On Jan. 26, 1947, what was then called The Gainesville Daily Times published its first edition in the basement of a former funeral home, though this fact alone doesn’t provide a full picture of the paper’s humble beginnings.
Before that first edition hit shelves, Times co-founder Charles Smithgall had gathered all of his savings, traveled to Mississippi and purchased a used flatbed press from a segregationist senator named Theodore Bilbo.
When he returned to Ward’s Funeral Home at the corner of Maple Street and West Washington, “the undertaker had almost moved out, but not quite,” he wrote in the 50th anniversary edition in 1997. “They brought a couple of wreck victims in while we were erecting the press, and Buck Ward, former mortician, started sewing this fellow up.”
There were about 2,500 copies of that first edition, and a yearly subscription cost $7.50.
“Times were lean and The Times was lean,” wrote Lessie Smithgall in the 50th anniversary edition, noting that they printed many papers that had as few as four pages. She recalled making calls and soliciting subscriptions out in the country. A woman answered and told her, “Yes, I’ve seen that little paper, but I just need more newspaper than that. I use it to wrap things, put on my shelves, and then we use it out in ...”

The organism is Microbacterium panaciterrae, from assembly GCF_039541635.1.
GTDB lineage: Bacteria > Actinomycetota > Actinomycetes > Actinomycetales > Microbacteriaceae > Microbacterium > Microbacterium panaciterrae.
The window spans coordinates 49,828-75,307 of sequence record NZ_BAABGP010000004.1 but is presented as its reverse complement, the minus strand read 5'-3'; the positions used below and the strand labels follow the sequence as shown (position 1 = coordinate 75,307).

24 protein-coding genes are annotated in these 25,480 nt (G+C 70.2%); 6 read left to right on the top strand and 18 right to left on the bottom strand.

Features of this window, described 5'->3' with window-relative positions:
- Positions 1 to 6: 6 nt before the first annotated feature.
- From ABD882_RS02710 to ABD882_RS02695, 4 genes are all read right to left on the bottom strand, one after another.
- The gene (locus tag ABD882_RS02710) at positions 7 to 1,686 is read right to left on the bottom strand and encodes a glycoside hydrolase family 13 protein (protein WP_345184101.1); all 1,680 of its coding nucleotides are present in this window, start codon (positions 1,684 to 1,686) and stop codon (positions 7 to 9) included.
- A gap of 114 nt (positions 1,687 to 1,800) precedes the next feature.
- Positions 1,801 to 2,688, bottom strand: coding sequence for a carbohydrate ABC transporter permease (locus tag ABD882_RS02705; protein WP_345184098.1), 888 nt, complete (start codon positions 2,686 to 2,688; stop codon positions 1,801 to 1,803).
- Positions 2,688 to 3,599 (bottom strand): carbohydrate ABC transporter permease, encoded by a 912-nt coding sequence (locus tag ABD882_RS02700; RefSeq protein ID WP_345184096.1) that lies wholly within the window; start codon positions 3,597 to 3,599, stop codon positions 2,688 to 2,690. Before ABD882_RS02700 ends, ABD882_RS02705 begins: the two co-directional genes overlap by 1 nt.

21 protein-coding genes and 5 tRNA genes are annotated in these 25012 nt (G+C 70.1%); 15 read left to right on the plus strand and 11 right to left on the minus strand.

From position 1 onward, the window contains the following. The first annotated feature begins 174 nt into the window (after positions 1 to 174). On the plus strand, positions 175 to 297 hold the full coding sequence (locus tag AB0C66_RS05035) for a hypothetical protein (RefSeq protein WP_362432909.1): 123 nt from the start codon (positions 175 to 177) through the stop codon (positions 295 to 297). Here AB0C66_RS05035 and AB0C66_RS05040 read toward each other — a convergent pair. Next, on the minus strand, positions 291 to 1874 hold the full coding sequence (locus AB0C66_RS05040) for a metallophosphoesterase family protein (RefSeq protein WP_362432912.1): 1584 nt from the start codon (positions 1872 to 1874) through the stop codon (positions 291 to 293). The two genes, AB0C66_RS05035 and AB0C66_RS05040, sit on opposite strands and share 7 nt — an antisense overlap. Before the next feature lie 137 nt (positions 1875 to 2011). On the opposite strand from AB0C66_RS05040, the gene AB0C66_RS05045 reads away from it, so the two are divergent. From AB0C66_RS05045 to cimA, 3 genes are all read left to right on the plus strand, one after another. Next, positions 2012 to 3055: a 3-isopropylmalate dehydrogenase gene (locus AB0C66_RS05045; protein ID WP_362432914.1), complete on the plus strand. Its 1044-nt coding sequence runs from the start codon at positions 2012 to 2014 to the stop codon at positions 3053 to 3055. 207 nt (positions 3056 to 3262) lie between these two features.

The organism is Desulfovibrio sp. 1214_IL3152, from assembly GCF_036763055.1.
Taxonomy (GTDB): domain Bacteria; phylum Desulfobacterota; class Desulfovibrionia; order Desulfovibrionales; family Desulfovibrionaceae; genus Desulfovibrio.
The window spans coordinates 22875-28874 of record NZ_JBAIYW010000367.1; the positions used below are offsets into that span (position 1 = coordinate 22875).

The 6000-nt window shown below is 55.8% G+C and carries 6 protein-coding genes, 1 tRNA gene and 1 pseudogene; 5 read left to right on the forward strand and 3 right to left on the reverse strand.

“I didn’t let her finish,” Smithgall wrote. “Our wonderful newspaper might be used for that!”
The Times celebrates 75 years
What: Join Times Editor Shannon Casas and former Editor Johnny Vardeman for a virtual discussion of the past, present and future of The Times.
When: 5:30 p.m. Wednesday, Jan. 26
Where: Register on Zoom
By 1952, the paper had changed its name to The Daily Times and had moved into a building called the Press-Radio Center, which housed both the paper and the WGGA radio station, also founded by the Smithgalls. That year, a fire broke out in the composing room, threatening to end the paper’s unbroken printing streak. With help from printers around town, however, the paper was published. The paper has never missed a press run.
Several years later, a new high-speed rotary press was installed, increasing the printing capacity of the paper from 4,200 pages an hour to 30,000 pages an hour. It was an important milestone.